[Proprioceptive functions of the shoulder girdle in healthy subjects].

Jerosch J, Thorwesten L, Steinbeck J, Schröder M

Research article (journal)


In 30 healthy volunteers (12 female, 18 male; age: 22-36 years) we evaluated the proprioceptive function of the glenohumeral joint. The volunteers were asked to place the arm in different positions with and without visual control. The test was performed for the dominant as well as for the non dominant extremity. The following joint positions were measured: 50 degrees, 100 degrees, 150 degrees abduction, 50 degrees, 100 degrees, 150 degrees flexion, +45 degrees, 0 degree, -45 degrees rotation in 90 degrees of abduction. The documentation of the joint position was performed with a motion analysing system with passive reflecting markers. The results showed significant differences between the measurements with and without visual control. Without visual control we found the worst results for flexion and extension below shoulder level. We documented significant differences of the results with and without visual control for this range of motion. However, for external rotation above the shoulder level we could not demonstrate significant differences. In neutral rotation as well as internal rotation we found again significant differences. Therefore, proprioception seems to be worse below the shoulder level (50 degrees abduction, flexion). Better results in comparison with the entire group had two volunteers with general good coordinative capabilities. We could not demonstrate differences between the dominant and non dominant extremity nor between male and female. Clinical relevance: Our results demonstrated low variance of the proprioceptive function of the glenohumeral joint in healthy volunteers. This may serve as a base for further evaluations in different patient populations.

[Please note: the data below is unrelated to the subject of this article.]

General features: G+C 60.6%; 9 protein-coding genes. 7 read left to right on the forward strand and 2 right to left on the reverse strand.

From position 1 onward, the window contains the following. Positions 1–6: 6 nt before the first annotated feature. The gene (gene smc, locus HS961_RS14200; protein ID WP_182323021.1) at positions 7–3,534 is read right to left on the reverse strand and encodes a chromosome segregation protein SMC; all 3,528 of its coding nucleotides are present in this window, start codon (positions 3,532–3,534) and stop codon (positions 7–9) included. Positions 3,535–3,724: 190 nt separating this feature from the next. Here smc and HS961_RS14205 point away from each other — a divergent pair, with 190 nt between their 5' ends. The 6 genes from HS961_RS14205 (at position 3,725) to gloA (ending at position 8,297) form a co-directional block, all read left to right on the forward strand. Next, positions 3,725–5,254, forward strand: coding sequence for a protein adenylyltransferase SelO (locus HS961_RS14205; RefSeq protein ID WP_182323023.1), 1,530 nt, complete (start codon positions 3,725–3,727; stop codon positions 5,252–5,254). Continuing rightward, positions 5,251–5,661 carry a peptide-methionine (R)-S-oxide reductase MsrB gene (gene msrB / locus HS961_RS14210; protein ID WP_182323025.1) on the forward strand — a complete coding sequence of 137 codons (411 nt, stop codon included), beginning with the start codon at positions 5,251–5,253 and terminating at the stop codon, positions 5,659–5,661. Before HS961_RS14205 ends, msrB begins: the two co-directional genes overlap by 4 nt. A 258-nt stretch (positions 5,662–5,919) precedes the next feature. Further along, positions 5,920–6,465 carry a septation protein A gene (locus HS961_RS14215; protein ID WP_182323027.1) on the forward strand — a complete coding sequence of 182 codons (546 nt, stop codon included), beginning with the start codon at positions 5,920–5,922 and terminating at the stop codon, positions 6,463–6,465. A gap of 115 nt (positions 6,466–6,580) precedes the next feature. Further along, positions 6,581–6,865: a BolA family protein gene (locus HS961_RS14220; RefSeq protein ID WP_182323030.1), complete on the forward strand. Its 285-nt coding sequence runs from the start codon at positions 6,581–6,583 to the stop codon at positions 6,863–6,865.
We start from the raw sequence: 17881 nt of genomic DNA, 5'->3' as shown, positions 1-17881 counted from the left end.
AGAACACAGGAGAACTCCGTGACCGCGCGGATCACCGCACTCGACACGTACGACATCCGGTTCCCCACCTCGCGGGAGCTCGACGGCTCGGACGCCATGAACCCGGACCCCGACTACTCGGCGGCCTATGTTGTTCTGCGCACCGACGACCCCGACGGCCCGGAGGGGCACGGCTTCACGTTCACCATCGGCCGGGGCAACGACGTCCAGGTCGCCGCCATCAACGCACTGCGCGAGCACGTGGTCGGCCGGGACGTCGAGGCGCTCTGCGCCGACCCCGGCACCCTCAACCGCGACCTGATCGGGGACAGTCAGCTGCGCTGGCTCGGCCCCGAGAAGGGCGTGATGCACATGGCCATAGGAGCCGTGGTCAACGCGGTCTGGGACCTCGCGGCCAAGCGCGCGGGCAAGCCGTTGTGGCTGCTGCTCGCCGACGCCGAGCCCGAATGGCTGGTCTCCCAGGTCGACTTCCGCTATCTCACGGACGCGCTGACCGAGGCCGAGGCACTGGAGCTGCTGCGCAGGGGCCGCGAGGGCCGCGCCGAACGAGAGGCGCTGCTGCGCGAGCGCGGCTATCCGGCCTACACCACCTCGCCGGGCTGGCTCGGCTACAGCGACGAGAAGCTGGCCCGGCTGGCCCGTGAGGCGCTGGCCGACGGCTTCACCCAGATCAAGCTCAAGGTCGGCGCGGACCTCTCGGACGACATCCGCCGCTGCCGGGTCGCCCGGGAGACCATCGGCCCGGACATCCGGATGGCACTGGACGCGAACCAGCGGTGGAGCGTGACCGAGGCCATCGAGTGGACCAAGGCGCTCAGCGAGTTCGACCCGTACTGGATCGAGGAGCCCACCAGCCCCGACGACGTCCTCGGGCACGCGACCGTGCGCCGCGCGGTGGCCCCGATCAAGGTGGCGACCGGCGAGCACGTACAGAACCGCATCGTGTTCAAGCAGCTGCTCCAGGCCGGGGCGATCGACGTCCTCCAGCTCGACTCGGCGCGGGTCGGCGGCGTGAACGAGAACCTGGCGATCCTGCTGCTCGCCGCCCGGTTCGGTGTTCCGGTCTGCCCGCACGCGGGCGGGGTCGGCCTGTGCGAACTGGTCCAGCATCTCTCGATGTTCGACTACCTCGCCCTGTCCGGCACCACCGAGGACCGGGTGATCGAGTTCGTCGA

Details zur Publikation

Pages: -354
Release year: 1996
Language in which the publication is writtenGerman